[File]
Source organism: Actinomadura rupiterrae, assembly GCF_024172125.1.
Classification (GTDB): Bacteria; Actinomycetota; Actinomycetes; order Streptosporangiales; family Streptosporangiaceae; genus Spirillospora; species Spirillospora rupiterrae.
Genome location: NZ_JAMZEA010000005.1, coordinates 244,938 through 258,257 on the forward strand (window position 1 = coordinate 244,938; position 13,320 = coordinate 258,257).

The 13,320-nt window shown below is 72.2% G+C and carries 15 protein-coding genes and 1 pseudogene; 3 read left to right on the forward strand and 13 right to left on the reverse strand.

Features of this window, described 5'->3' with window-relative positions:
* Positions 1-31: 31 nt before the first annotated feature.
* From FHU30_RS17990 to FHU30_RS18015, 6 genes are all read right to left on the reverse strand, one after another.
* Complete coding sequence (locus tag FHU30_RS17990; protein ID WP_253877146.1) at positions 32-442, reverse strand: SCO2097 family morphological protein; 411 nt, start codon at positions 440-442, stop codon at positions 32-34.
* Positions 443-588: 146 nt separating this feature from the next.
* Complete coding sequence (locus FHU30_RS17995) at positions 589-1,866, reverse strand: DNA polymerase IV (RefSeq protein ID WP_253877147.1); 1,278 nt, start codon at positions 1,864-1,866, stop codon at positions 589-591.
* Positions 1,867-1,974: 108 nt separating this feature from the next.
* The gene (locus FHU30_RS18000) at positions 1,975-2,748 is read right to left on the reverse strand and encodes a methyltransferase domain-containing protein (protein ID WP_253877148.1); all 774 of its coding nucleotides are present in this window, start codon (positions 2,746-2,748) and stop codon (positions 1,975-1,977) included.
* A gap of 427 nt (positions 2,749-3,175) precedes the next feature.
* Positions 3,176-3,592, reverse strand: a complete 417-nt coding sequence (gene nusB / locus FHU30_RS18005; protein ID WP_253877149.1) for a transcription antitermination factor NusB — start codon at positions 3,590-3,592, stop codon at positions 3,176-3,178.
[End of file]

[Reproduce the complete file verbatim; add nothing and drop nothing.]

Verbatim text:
Source organism: Actinomadura rupiterrae, assembly GCF_024172125.1.
Classification (GTDB): Bacteria; Actinomycetota; Actinomycetes; order Streptosporangiales; family Streptosporangiaceae; genus Spirillospora; species Spirillospora rupiterrae.
Genome location: NZ_JAMZEA010000005.1, coordinates 244,938 through 258,257 on the forward strand (window position 1 = coordinate 244,938; position 13,320 = coordinate 258,257).

The 13,320-nt window shown below is 72.2% G+C and carries 15 protein-coding genes and 1 pseudogene; 3 read left to right on the forward strand and 13 right to left on the reverse strand.

Features of this window, described 5'->3' with window-relative positions:
* Positions 1-31: 31 nt before the first annotated feature.
* From FHU30_RS17990 to FHU30_RS18015, 6 genes are all read right to left on the reverse strand, one after another.
* Complete coding sequence (locus tag FHU30_RS17990; protein ID WP_253877146.1) at positions 32-442, reverse strand: SCO2097 family morphological protein; 411 nt, start codon at positions 440-442, stop codon at positions 32-34.
* Positions 443-588: 146 nt separating this feature from the next.
* Complete coding sequence (locus FHU30_RS17995) at positions 589-1,866, reverse strand: DNA polymerase IV (RefSeq protein ID WP_253877147.1); 1,278 nt, start codon at positions 1,864-1,866, stop codon at positions 589-591.
* Positions 1,867-1,974: 108 nt separating this feature from the next.
* The gene (locus FHU30_RS18000) at positions 1,975-2,748 is read right to left on the reverse strand and encodes a methyltransferase domain-containing protein (protein ID WP_253877148.1); all 774 of its coding nucleotides are present in this window, start codon (positions 2,746-2,748) and stop codon (positions 1,975-1,977) included.
* A gap of 427 nt (positions 2,749-3,175) precedes the next feature.
* Positions 3,176-3,592, reverse strand: a complete 417-nt coding sequence (gene nusB / locus FHU30_RS18005; protein ID WP_253877149.1) for a transcription antitermination factor NusB — start codon at positions 3,590-3,592, stop codon at positions 3,176-3,178.